“Human trafficking is a lucrative industry. It has been identified as the fastest growing criminal industry in the world. It is second only to drug trafficking as the most profitable illegal industry in the world. In 2004, the total annual revenue for trafficking in persons were estimated to be between $5 billion and $9 billion. Today, trafficking is estimated to be a $32 billion industry, affecting 161 countries worldwide.”
There are more slaves on the planet right now than at any other point in human history. An estimated 27 million people are forced to work, without pay, under the threat of violence and unable to walk away.* (Statistic from Free The Slaves, click here for their interactive map.)
“Victims of human trafficking are not permitted to leave upon arrival at their destination. They are held against their will through acts of coercion and forced to work or provide services to the trafficker or others. The work or services may include anything from bonded or forced labor to commercialized sexual exploitation.”
It is hard for me to even think of a number that high and to know that there are people out there who have lost their freedom completely. I also never thought I would personally know anyone who had been a victim. I’ve read the statistics, I’ve done research and I have volunteered for the amazing organization, Free The Slaves. (I rock my ‘Freedom Rocks” shirt often…) That is until about 5 days ago. All of that changed and suddenly this seemingly far away issue became front and center in my life. Someone I knew, someone I loved had fallen victim to human trafficking.
I can’t really say much, for the safety of my family, but one of my relatives who had been missing for several years was finally found. The story is compelling and still unraveling but basically they were kidnapped, trafficked and have been in slavery for years. I guess for some reason I always thought it was children or young women who were the most trafficked. I was wrong. My relative is neither of those. Yet this still happened to them. And it made me think, if it could happen to them, it could happen to anybody.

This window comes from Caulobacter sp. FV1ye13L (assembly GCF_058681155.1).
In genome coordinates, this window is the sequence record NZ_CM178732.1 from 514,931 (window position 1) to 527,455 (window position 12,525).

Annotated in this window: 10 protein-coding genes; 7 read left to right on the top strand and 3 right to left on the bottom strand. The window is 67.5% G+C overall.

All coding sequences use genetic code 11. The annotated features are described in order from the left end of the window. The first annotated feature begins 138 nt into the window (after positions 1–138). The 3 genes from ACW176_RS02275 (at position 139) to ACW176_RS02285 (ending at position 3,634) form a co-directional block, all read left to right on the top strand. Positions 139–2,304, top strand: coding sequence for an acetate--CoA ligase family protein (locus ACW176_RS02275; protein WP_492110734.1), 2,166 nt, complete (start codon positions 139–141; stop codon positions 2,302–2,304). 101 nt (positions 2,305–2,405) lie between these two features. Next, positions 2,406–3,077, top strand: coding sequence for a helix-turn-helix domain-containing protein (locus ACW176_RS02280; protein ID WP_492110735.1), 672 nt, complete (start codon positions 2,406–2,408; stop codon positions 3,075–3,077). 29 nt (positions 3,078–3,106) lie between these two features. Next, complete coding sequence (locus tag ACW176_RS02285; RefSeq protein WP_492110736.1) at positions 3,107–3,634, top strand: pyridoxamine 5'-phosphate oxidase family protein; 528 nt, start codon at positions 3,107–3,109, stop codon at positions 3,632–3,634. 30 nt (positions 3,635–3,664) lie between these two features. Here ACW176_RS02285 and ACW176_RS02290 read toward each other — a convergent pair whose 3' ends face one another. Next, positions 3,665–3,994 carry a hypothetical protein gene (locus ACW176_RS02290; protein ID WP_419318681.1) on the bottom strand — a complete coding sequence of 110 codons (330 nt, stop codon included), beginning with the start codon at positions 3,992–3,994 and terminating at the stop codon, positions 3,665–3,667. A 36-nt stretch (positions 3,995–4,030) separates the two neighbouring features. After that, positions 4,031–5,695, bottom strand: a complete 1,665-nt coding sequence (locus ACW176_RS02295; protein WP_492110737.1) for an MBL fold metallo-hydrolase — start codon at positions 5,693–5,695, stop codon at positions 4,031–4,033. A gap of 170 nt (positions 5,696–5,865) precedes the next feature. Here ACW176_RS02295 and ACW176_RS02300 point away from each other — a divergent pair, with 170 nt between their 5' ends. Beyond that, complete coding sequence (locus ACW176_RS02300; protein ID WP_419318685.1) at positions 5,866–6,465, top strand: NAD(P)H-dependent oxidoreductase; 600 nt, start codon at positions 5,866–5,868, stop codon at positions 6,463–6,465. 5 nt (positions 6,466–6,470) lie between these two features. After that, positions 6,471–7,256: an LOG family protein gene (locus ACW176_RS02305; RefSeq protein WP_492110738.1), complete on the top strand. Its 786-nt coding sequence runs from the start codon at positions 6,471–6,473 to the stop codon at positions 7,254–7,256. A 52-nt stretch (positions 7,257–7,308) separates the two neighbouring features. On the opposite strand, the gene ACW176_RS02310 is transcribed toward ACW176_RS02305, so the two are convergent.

What we know so far of the conditions they were in and the kind of work they were forced to do is pretty horrific. How can this be happening in our world right now? And how can it happen to someone close to you? I’ve been trying to figure it out the past few days and doing a great deal of research. It is genuinely scary…
However, as scary as this situation is, there are some really wonderful organizations out there who are working to abolish slavery for a second time. Free The Slaves is the one I am most familiar with as I have done volunteer work with them on their big event, The Freedom Awards, in 2010. This is what they do:
“Free the Slaves works on the ground with liberators around the world. We do what it takes to free men, women and children and help them stay free. Basic needs for food, shelter and safety from angry slave owners must be met. Then the system that allows slavery to flourish has to be dismantled and another created by former slaves learning to live in freedom.”